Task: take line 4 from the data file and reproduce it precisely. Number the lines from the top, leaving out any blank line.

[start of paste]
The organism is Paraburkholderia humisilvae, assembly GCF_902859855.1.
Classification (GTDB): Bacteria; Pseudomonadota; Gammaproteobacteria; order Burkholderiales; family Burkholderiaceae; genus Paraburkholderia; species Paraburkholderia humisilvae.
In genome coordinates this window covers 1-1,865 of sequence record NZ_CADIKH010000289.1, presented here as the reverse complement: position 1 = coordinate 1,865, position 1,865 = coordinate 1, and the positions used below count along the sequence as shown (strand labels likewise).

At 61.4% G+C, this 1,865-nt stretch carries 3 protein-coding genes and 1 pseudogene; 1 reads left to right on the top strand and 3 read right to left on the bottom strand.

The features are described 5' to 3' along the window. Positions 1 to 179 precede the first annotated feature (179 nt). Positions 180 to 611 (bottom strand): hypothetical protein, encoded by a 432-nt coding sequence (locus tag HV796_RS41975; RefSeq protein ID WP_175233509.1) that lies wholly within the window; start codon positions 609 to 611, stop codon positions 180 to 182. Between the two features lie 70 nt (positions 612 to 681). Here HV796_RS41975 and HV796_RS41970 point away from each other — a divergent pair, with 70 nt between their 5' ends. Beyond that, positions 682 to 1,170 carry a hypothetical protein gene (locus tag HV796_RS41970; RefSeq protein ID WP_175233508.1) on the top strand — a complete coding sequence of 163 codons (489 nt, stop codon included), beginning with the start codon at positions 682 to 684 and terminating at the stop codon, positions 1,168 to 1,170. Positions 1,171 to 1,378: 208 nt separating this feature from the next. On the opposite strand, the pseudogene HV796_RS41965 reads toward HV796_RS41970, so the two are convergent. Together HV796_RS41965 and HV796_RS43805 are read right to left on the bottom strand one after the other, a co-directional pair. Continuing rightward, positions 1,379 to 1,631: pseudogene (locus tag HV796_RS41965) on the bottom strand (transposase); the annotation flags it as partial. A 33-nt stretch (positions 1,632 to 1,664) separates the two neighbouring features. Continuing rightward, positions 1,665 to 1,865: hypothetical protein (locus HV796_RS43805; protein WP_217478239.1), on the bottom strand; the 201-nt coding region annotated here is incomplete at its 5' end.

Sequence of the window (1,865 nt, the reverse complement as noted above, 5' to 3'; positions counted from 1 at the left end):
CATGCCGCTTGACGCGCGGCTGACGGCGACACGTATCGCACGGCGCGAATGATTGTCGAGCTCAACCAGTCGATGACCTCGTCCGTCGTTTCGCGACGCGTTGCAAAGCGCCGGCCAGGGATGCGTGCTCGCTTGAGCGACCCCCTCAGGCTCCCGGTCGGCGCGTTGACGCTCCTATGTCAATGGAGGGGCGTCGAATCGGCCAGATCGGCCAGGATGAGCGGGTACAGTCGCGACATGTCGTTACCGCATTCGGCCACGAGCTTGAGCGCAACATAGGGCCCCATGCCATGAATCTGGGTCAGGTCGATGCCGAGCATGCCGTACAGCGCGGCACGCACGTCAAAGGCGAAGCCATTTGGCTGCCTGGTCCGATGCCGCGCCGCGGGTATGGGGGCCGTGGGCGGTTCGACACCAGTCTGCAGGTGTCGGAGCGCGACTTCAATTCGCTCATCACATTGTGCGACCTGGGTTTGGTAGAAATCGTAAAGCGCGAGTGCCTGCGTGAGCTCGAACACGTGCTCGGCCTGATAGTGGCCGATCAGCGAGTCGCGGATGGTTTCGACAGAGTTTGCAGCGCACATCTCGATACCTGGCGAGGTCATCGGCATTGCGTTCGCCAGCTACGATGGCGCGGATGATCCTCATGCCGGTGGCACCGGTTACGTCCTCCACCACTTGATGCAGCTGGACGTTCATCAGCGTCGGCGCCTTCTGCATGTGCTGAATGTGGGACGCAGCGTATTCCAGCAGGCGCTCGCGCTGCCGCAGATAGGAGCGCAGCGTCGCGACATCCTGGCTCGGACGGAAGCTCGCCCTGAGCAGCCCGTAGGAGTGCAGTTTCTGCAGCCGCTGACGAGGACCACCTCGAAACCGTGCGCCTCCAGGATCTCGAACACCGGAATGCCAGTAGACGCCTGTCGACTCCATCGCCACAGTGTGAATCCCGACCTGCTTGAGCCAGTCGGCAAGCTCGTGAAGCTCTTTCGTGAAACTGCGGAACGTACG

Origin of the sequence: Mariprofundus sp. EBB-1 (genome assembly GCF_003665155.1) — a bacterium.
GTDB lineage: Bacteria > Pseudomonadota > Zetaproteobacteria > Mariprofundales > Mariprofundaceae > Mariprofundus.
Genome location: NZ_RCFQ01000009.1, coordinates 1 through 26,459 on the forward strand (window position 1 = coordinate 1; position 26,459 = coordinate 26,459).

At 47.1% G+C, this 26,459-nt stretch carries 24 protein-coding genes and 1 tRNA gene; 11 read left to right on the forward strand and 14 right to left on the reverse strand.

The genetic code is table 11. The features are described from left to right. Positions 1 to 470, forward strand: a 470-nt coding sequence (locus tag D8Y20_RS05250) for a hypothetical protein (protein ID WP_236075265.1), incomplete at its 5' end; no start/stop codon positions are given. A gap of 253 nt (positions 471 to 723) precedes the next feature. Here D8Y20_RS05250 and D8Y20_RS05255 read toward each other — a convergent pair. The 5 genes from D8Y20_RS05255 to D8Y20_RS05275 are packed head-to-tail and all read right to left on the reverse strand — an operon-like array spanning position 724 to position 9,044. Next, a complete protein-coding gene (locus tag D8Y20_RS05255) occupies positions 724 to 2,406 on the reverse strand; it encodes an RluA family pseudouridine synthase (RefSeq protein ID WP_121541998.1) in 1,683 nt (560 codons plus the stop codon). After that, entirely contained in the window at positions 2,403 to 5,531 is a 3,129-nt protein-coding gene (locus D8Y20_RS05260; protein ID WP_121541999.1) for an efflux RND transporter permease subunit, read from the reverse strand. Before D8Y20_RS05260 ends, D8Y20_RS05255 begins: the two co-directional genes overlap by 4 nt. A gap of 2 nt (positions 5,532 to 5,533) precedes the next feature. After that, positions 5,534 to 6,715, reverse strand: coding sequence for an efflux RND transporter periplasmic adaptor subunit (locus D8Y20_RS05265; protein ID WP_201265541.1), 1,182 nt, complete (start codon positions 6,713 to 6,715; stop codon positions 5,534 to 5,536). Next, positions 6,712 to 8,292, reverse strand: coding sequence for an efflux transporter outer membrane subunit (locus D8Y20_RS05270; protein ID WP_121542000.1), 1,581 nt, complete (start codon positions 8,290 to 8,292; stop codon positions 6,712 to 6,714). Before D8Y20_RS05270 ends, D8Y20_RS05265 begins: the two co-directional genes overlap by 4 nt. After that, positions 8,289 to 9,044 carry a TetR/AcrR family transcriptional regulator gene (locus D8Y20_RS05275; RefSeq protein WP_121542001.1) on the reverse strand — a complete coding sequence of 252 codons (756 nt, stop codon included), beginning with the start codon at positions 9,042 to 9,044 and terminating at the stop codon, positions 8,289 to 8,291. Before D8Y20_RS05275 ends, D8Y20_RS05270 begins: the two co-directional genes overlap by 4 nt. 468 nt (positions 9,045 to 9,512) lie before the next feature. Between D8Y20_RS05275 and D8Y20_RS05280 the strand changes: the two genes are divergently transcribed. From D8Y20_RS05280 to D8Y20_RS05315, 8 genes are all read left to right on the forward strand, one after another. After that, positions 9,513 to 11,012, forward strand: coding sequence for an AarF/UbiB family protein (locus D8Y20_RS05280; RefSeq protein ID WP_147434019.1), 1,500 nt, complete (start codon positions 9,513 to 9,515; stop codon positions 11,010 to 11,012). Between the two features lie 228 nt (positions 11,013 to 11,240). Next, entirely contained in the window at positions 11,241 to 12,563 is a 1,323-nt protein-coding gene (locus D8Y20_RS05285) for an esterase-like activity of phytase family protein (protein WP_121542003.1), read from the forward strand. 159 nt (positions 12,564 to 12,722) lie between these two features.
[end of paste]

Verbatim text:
At 61.4% G+C, this 1,865-nt stretch carries 3 protein-coding genes and 1 pseudogene; 1 reads left to right on the top strand and 3 read right to left on the bottom strand.